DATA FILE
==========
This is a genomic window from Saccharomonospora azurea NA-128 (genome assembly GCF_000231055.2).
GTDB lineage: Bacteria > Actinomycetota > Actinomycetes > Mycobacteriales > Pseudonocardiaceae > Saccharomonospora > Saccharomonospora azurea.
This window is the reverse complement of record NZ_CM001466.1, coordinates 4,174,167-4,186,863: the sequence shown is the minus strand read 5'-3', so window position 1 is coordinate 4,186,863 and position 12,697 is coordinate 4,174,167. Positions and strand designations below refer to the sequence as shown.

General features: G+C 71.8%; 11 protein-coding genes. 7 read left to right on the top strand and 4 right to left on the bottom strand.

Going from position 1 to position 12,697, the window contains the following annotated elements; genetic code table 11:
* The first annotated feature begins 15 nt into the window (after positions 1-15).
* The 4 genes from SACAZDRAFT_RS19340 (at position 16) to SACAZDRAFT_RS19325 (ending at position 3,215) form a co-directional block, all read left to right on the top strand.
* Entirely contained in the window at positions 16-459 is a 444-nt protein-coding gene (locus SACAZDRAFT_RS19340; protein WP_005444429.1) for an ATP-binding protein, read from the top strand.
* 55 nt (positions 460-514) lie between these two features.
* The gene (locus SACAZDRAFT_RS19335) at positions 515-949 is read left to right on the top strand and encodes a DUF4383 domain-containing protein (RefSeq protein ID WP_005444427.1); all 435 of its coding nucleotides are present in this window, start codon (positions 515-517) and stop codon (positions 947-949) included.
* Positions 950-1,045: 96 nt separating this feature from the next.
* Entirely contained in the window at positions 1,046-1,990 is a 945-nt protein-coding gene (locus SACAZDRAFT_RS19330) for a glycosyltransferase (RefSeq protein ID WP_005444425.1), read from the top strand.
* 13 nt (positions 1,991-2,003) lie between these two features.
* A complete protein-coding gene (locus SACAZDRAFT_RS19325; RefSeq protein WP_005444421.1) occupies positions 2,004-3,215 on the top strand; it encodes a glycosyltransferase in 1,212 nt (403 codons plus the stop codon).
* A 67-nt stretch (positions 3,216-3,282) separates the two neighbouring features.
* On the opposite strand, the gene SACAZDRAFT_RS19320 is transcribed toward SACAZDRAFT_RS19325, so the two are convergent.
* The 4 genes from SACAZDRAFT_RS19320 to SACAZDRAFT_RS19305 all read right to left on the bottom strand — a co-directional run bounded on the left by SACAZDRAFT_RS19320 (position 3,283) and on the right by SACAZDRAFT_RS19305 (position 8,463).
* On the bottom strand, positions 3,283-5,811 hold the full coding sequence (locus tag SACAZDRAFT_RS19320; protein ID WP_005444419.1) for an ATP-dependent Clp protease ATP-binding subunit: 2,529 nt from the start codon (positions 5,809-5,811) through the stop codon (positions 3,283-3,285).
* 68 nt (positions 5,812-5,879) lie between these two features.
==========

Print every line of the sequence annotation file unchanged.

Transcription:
This is a genomic window from Saccharomonospora azurea NA-128 (genome assembly GCF_000231055.2).
GTDB lineage: Bacteria > Actinomycetota > Actinomycetes > Mycobacteriales > Pseudonocardiaceae > Saccharomonospora > Saccharomonospora azurea.
This window is the reverse complement of record NZ_CM001466.1, coordinates 4,174,167-4,186,863: the sequence shown is the minus strand read 5'-3', so window position 1 is coordinate 4,186,863 and position 12,697 is coordinate 4,174,167. Positions and strand designations below refer to the sequence as shown.

General features: G+C 71.8%; 11 protein-coding genes. 7 read left to right on the top strand and 4 right to left on the bottom strand.

Going from position 1 to position 12,697, the window contains the following annotated elements; genetic code table 11:
* The first annotated feature begins 15 nt into the window (after positions 1-15).
* The 4 genes from SACAZDRAFT_RS19340 (at position 16) to SACAZDRAFT_RS19325 (ending at position 3,215) form a co-directional block, all read left to right on the top strand.
* Entirely contained in the window at positions 16-459 is a 444-nt protein-coding gene (locus SACAZDRAFT_RS19340; protein WP_005444429.1) for an ATP-binding protein, read from the top strand.
* 55 nt (positions 460-514) lie between these two features.
* The gene (locus SACAZDRAFT_RS19335) at positions 515-949 is read left to right on the top strand and encodes a DUF4383 domain-containing protein (RefSeq protein ID WP_005444427.1); all 435 of its coding nucleotides are present in this window, start codon (positions 515-517) and stop codon (positions 947-949) included.
* Positions 950-1,045: 96 nt separating this feature from the next.
* Entirely contained in the window at positions 1,046-1,990 is a 945-nt protein-coding gene (locus SACAZDRAFT_RS19330) for a glycosyltransferase (RefSeq protein ID WP_005444425.1), read from the top strand.
* 13 nt (positions 1,991-2,003) lie between these two features.
* A complete protein-coding gene (locus SACAZDRAFT_RS19325; RefSeq protein WP_005444421.1) occupies positions 2,004-3,215 on the top strand; it encodes a glycosyltransferase in 1,212 nt (403 codons plus the stop codon).
* A 67-nt stretch (positions 3,216-3,282) separates the two neighbouring features.
* On the opposite strand, the gene SACAZDRAFT_RS19320 is transcribed toward SACAZDRAFT_RS19325, so the two are convergent.
* The 4 genes from SACAZDRAFT_RS19320 to SACAZDRAFT_RS19305 all read right to left on the bottom strand — a co-directional run bounded on the left by SACAZDRAFT_RS19320 (position 3,283) and on the right by SACAZDRAFT_RS19305 (position 8,463).
* On the bottom strand, positions 3,283-5,811 hold the full coding sequence (locus tag SACAZDRAFT_RS19320; protein ID WP_005444419.1) for an ATP-dependent Clp protease ATP-binding subunit: 2,529 nt from the start codon (positions 5,809-5,811) through the stop codon (positions 3,283-3,285).
* 68 nt (positions 5,812-5,879) lie between these two features.